National agreement signed for the chemicals industry
A new national collective agreement for the Italian chemicals industry was signed in June 1998. The most innovative aspects of the deal concern working hours: flexibility has been increased and an "hours bank" introduced. The Confindustria employers' confederation has been critical, insisting that the chemicals agreement should not be used as a model for other sectors.
The new national collective agreement for the chemicals industry was signed on 4 June 1998, following negotiations which began in September 1997 (IT9710313F).
The conclusion of this deal is especially significant because the chemicals industry agreement is one of the most important in Italy. Negotiations were strongly influenced by the tensions that have arisen between the Government and the social partners - the employers' organisations especially - since October 1997, when the Government pledged to introduce a law to reduce weekly working hours to 35 in 2001 (IT9803159N). This has slowed down the renewal of agreements, since the employers' organisations argued that the need to recoup the costs of the reduced working hours restricted the future scope for bargaining.
The chemicals agreement was signed after the social partners decided, at the beginning of April 1998, to resume negotiations over the renewal of sectoral collective contracts (IT9804322F).
The main points in the new agreement for the chemicals industry are as follows.
- Working hours. There are numerous innovations in this area. First a new working hours regime is introduced whereby the working week is fixed at 37 hours and 45 minutes. This, however, is an average amount, since the weekly schedule may vary between 28 and 48 hours, according to firms' requirements, although the work schedule in an individual firm must be defined by bargaining with the workplace-based "unitary trade union representative body" (Rsu). A second novelty is the change made to the overtime system. A so-called "hours bank" (banca delle ore) has been introduced, in which a worker may accumulate overtime: 50% of overtime hours are paid for while the remaining 50% can be used either to take days off or to attend training courses. Finally, the contract introduces what it calls "work-entry hours" - in economically depressed areas where the unemployment rate is above the national average, a weekly work schedule of 28-32 hours can be used for newly-hired workers, with an equivalent reduction in pay.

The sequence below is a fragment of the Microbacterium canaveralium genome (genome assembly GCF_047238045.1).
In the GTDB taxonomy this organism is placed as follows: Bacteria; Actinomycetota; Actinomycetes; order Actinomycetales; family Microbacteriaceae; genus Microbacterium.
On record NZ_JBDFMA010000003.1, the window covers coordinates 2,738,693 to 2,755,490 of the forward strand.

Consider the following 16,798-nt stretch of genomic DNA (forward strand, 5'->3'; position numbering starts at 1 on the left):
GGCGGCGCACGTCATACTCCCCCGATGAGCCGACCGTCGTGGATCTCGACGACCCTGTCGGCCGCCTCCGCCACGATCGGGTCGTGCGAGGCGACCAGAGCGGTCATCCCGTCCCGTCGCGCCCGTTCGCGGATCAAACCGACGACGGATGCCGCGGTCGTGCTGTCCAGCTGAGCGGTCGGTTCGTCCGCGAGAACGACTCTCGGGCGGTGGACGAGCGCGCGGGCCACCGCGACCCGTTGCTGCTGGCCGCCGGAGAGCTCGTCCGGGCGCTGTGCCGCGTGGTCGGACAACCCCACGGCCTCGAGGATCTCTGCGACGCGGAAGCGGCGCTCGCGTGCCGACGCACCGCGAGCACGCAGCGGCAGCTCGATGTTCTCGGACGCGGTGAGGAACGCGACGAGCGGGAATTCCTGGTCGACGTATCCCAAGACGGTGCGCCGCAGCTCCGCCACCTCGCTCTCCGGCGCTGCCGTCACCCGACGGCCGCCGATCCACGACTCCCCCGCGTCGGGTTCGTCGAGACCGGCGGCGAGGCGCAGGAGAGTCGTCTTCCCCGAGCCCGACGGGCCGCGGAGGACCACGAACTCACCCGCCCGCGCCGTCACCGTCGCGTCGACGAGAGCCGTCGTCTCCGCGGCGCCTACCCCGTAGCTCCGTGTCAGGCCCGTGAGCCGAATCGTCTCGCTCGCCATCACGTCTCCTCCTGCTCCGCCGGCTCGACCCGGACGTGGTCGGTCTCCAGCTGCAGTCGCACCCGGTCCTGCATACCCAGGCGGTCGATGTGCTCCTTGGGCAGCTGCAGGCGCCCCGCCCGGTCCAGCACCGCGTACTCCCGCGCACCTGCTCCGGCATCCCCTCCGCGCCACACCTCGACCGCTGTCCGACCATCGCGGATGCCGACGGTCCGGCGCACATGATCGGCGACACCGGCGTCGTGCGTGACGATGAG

- Wages. The contract envisages an average monthly pay increase of ITL 95,000, in two instalments: ITL 65,000 from June 1998 onwards, and ITL 30,000 from June 1999. Also agreed is a one-off payment of ITL 210,000.
- Temporary employment. A maximum ceiling of 25% of the workforce has been set on the number of workers that can be hired on fixed-term contracts or temporary agency work.
- Training. The costs in terms of time for attendance at training courses are divided equally between the firm and the worker. As mentioned above, employees may use the hours accumulated in their "hours bank" for training purposes.
The trade unions have reacted positively to the agreement, and especially to the innovations in working hours, which had been the key issue in the bargaining platform presented by Fulc, the federation of the three confederal trade unions in the chemicals industry (Filcea-Cgil, Flerica-Cisl, and Uilcer-Uil).
However, on the employers' side, there have been sharply differing reactions by Federchimica, the association which represents the interests of the chemicals companies, and Confindustria, the confederation to which Federchimica belongs.
Giorgio Squinzi, chair of Federchimica, has said that the agreement should be viewed positively because the new working hours system and the raising of the ceiling for the maximum level of temporary employment should enhance flexibility. To date, in fact, firms have adjusted production to demand by means of only two instruments: overtime and the Wages Guarantee Fund (for short-time working and lay-offs).
Confindustria, by contrast, has been highly critical. According to Giorgio Fossa, the organisation's chair, the contract is too costly, given that the pay increases it provides are above the inflation rate. He has also criticised the new working hours regime, which he claims will increase labour costs.
The trade union confederations have expressed concern over Confindustria's reaction. Indeed, this is one of the few cases in which Confindustria has been so severely critical of a sector, and its hostility, the unions claim, threatens the bargaining autonomy of individual industries. They also fear that the issue will have consequences on the renewal of other agreements, in particular that in metalworking, for which negotiations will begin in a few months' time.
The recently signed chemicals deal has confirmed the tradition of innovative and cooperative industrial relations that characterises the industry. As stated above, the main innovations concern working hours. Content aside, the most significant aspect is the fact that bargaining has prevailed on a matter in which the government is now intervening by law.
The cleavage between Confindustria and Federchimica is an event of great significance, since Federchimica is one of the largest federations belonging to Confindustria. It confirms the existence of conflicting positions within the employers' confederation on a number of key negotiating issues like working time. It seems that Confindustria's critical stance is intended to prevent the solutions reached in the chemicals industry from spreading to other industries, metalworking in particular. (Marco Trentini, Ires Lombardia)